the return of demon alcohol

Thursday, December 10, 2009

An organization called the Marin Institute, which labels itself an “alcohol industry watchdog” has put out a report that aims to debunk “the myth of the California family winery.” Grandstanding on the steps of the Wine Institute in San Francisco, which it “symbolically” renamed the Big Alcohol Institute, Marin’s report pointed out that “In fact, 7 California wine corporations own 82 percent of the wine sold in the U.S., and 6 of them are global conglomerates who, together with the Wine Institute, work to defeat critical public health policies.”

And what are those “critical public health policies”? Basically laws that hark back to the end of the last Prohibition, prohibit free trade, promote monopolies, and tax wineries – large and small – to the point of vanishing. In language that harks back to long-ago radical groups from the ‘60s, the Marin Institute website calls the Wine Institute “a tool of Big Alcohol that perpetuates the image of California wineries as small, local, and family-owned.”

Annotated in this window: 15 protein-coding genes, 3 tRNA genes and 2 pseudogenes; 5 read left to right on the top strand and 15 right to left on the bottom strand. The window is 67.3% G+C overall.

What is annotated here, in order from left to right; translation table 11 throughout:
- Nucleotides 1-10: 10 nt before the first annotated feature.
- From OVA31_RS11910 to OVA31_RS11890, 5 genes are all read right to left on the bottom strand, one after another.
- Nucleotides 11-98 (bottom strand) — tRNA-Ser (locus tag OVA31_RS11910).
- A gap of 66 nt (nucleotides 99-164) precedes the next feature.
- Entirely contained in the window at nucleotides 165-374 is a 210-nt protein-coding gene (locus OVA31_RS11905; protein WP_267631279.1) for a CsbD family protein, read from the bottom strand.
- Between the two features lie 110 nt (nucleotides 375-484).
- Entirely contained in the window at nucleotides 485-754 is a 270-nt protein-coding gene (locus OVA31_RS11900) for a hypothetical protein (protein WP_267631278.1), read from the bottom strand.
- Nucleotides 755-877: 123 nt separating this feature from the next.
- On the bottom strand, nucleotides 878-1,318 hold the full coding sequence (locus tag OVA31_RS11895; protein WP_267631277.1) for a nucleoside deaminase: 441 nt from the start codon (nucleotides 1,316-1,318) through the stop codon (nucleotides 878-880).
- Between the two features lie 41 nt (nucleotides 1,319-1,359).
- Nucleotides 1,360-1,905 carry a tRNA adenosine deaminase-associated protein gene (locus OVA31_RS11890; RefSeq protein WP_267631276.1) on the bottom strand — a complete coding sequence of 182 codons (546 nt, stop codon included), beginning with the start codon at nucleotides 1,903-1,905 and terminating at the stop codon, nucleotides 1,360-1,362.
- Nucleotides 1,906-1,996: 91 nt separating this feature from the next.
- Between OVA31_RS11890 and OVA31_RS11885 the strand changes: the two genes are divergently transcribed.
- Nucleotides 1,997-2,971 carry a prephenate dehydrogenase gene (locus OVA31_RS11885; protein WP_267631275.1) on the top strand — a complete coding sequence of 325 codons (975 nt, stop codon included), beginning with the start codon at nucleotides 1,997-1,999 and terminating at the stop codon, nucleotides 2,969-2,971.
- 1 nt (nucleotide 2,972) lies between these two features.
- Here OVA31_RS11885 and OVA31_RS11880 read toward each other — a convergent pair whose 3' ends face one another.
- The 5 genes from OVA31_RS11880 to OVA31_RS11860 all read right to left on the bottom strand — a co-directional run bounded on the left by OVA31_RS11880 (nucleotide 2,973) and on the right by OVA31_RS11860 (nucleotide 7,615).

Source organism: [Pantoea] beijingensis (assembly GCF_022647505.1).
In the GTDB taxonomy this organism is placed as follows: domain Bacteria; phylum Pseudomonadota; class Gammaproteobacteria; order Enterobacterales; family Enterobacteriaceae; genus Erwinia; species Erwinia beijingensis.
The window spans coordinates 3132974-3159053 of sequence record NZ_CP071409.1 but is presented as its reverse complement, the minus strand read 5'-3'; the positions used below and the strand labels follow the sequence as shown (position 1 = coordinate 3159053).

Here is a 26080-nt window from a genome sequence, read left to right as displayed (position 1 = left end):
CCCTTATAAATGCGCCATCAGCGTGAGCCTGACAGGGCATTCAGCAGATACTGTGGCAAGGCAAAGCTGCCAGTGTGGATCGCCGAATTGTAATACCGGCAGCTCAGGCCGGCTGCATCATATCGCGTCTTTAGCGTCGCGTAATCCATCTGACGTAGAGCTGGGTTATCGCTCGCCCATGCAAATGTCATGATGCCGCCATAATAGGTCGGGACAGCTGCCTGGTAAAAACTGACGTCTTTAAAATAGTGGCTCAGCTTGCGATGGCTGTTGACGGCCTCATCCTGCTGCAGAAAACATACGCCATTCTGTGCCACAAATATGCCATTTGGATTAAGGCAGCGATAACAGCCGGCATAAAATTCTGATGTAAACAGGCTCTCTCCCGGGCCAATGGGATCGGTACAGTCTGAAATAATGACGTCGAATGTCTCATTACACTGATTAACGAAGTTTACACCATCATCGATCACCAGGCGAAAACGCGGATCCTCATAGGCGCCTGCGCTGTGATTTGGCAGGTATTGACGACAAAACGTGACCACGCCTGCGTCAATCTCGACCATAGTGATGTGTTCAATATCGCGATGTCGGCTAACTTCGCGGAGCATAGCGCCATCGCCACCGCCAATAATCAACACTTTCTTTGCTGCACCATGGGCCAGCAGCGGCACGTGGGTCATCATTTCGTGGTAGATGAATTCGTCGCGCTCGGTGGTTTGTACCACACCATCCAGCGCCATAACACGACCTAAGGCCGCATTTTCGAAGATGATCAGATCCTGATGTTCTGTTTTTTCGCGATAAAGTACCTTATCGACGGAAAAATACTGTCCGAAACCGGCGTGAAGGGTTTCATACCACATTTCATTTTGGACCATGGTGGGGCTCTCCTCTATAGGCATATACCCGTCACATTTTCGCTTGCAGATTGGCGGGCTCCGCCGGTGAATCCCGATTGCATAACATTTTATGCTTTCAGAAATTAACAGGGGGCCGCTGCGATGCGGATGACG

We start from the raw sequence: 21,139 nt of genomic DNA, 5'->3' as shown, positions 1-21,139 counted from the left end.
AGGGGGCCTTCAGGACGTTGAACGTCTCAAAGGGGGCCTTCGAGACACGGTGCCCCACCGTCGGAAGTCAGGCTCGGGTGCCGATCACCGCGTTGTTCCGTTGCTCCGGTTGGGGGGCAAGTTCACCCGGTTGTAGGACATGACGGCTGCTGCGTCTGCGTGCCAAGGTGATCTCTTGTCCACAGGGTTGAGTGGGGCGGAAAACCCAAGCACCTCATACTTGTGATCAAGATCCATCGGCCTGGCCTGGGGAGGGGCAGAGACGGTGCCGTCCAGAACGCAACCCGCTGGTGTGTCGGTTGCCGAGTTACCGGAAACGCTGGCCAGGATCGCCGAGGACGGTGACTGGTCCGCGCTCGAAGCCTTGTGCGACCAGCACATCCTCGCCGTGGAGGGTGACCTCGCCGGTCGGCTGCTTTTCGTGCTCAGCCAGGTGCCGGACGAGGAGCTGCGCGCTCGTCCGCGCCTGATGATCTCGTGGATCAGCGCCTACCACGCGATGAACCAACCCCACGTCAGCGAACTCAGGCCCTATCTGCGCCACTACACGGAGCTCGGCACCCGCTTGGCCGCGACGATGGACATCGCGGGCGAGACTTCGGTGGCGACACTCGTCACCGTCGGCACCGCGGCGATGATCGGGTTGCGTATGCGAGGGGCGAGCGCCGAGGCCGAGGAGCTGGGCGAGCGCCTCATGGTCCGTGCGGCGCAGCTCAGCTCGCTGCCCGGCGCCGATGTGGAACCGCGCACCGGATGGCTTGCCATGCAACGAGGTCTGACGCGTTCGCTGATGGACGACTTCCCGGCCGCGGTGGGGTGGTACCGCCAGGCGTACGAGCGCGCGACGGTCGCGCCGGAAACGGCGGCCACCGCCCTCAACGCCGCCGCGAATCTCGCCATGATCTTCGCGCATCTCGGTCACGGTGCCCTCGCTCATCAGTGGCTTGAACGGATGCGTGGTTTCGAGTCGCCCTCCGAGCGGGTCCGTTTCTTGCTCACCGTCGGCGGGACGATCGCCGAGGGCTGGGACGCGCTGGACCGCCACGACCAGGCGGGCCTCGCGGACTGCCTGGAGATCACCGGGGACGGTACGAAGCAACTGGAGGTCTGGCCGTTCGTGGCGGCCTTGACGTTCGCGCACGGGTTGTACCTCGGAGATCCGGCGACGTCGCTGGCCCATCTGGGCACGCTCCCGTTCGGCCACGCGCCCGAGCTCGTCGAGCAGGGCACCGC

C’mon, does anybody take this stuff seriously? I don’t live in California, and quite honestly, the Wine Institute has not done a very good job of reaching out to me with useful information over the years, but are they a tool of Big Alcohol – whatever that is?

This is just more anti-corporation blather from someone with a big holier-than-thou agenda as far as I can tell. Here in Washington, the comparable trade organization is the Washington Wine Institute. And since it is funded by wineries, who pay according to their size (which seems fair, wouldn’t you agree?) I guess it too is a tool. But here I can assure you, it’s a tool that does good, constructive work, leveraging the financial muscle of its largest members in order to promote the common goals, and protect basic freedoms.